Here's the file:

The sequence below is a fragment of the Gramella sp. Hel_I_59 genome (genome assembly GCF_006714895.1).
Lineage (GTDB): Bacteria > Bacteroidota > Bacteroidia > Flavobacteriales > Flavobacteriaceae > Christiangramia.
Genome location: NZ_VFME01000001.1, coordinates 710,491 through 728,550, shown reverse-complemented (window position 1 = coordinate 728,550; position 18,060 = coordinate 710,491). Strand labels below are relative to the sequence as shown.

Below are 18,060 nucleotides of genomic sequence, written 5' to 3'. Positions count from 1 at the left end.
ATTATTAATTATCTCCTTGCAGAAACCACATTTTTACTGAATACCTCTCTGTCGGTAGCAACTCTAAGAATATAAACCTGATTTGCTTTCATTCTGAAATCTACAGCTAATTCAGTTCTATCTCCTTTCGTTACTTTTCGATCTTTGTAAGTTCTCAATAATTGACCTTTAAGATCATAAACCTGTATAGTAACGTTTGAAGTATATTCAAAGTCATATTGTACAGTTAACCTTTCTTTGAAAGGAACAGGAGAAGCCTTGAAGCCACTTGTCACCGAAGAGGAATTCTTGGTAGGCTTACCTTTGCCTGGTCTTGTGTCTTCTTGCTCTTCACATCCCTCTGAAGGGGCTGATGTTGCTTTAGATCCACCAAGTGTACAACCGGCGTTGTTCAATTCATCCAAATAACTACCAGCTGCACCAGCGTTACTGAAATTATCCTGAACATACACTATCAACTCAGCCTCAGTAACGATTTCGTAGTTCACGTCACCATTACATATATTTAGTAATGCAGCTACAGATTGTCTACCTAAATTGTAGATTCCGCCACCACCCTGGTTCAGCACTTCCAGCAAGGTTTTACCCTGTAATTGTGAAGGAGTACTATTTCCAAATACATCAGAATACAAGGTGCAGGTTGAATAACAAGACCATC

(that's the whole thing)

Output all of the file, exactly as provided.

The sequence below is a fragment of the Gramella sp. Hel_I_59 genome (genome assembly GCF_006714895.1).
Lineage (GTDB): Bacteria > Bacteroidota > Bacteroidia > Flavobacteriales > Flavobacteriaceae > Christiangramia.
Genome location: NZ_VFME01000001.1, coordinates 710,491 through 728,550, shown reverse-complemented (window position 1 = coordinate 728,550; position 18,060 = coordinate 710,491). Strand labels below are relative to the sequence as shown.

Below are 18,060 nucleotides of genomic sequence, written 5' to 3'. Positions count from 1 at the left end.
ATTATTAATTATCTCCTTGCAGAAACCACATTTTTACTGAATACCTCTCTGTCGGTAGCAACTCTAAGAATATAAACCTGATTTGCTTTCATTCTGAAATCTACAGCTAATTCAGTTCTATCTCCTTTCGTTACTTTTCGATCTTTGTAAGTTCTCAATAATTGACCTTTAAGATCATAAACCTGTATAGTAACGTTTGAAGTATATTCAAAGTCATATTGTACAGTTAACCTTTCTTTGAAAGGAACAGGAGAAGCCTTGAAGCCACTTGTCACCGAAGAGGAATTCTTGGTAGGCTTACCTTTGCCTGGTCTTGTGTCTTCTTGCTCTTCACATCCCTCTGAAGGGGCTGATGTTGCTTTAGATCCACCAAGTGTACAACCGGCGTTGTTCAATTCATCCAAATAACTACCAGCTGCACCAGCGTTACTGAAATTATCCTGAACATACACTATCAACTCAGCCTCAGTAACGATTTCGTAGTTCACGTCACCATTACATATATTTAGTAATGCAGCTACAGATTGTCTACCTAAATTGTAGATTCCGCCACCACCCTGGTTCAGCACTTCCAGCAAGGTTTTACCCTGTAATTGTGAAGGAGTACTATTTCCAAATACATCAGAATACAAGGTGCAGGTTGAATAACAAGACCATC